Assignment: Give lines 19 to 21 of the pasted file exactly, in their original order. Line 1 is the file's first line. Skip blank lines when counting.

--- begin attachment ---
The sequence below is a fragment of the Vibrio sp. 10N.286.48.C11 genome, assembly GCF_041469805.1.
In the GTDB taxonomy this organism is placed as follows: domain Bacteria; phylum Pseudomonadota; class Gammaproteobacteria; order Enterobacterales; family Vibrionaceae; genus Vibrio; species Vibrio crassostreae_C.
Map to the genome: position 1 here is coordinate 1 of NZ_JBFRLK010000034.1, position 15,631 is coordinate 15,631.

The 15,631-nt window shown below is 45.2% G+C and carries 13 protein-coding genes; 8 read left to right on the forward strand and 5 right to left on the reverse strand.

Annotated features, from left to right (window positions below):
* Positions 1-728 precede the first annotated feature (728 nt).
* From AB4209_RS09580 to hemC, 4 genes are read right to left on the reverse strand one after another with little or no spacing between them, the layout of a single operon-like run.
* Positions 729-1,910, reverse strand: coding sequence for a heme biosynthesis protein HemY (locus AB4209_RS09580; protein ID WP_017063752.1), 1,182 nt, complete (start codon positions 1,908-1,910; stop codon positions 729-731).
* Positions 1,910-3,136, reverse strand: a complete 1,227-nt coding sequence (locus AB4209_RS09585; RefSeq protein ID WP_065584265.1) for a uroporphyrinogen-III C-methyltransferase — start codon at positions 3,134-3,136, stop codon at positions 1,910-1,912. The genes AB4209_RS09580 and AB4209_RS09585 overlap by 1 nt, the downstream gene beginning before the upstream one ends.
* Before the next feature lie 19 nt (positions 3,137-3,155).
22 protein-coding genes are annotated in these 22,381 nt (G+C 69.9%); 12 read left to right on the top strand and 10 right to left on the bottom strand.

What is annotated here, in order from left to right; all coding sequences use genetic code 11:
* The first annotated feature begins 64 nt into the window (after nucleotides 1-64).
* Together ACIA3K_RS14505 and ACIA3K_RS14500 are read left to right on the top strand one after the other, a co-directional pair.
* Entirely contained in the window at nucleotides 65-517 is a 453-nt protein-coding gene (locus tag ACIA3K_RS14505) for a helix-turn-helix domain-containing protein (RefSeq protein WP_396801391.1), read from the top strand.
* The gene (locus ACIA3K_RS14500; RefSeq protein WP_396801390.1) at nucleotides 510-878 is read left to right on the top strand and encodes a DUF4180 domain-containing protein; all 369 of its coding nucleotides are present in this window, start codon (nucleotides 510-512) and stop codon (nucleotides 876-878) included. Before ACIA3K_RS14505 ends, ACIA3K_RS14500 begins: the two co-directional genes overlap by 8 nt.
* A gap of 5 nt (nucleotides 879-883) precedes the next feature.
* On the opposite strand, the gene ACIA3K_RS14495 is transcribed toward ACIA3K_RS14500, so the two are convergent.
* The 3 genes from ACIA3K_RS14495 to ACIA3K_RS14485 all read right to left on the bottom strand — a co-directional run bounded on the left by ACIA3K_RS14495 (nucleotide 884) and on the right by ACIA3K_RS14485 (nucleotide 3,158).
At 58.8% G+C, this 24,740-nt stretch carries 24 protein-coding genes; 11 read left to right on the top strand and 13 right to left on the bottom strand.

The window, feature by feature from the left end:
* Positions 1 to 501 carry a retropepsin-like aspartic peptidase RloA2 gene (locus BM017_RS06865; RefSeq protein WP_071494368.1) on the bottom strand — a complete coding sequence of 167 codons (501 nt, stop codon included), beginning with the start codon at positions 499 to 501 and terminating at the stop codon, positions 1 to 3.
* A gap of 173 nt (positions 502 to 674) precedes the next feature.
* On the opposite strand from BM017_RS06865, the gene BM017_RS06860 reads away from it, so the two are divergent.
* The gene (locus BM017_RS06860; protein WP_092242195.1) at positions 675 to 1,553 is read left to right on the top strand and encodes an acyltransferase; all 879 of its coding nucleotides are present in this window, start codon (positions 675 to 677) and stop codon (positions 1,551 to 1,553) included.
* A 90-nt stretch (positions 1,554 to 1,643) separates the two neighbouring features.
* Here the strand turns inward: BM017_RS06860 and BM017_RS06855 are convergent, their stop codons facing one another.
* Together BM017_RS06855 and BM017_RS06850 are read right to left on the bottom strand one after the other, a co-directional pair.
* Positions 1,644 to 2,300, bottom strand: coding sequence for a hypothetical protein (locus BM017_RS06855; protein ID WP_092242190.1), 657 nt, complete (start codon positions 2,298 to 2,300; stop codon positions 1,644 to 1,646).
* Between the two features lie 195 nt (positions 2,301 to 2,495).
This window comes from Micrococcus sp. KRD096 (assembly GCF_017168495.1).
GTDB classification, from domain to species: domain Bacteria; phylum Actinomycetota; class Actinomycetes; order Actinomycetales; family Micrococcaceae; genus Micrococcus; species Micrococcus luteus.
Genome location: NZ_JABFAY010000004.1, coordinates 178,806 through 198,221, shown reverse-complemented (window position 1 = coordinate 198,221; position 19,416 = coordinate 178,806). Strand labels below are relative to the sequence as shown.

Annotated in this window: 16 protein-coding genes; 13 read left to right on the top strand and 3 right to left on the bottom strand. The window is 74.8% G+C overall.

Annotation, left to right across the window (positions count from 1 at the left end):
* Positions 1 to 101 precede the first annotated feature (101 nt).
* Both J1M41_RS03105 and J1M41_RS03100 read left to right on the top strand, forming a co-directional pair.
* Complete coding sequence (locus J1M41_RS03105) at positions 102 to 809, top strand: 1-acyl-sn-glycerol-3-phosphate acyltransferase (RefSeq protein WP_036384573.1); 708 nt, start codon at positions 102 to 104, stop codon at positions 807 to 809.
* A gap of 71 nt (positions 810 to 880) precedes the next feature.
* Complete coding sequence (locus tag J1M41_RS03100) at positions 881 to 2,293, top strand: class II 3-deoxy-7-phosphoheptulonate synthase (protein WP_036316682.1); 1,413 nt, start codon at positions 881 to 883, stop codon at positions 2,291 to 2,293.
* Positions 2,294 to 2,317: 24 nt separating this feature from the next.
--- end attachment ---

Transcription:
* The 3 genes from ACIA3K_RS14495 to ACIA3K_RS14485 all read right to left on the bottom strand — a co-directional run bounded on the left by ACIA3K_RS14495 (nucleotide 884) and on the right by ACIA3K_RS14485 (nucleotide 3,158).
At 58.8% G+C, this 24,740-nt stretch carries 24 protein-coding genes; 11 read left to right on the top strand and 13 right to left on the bottom strand.

The window, feature by feature from the left end: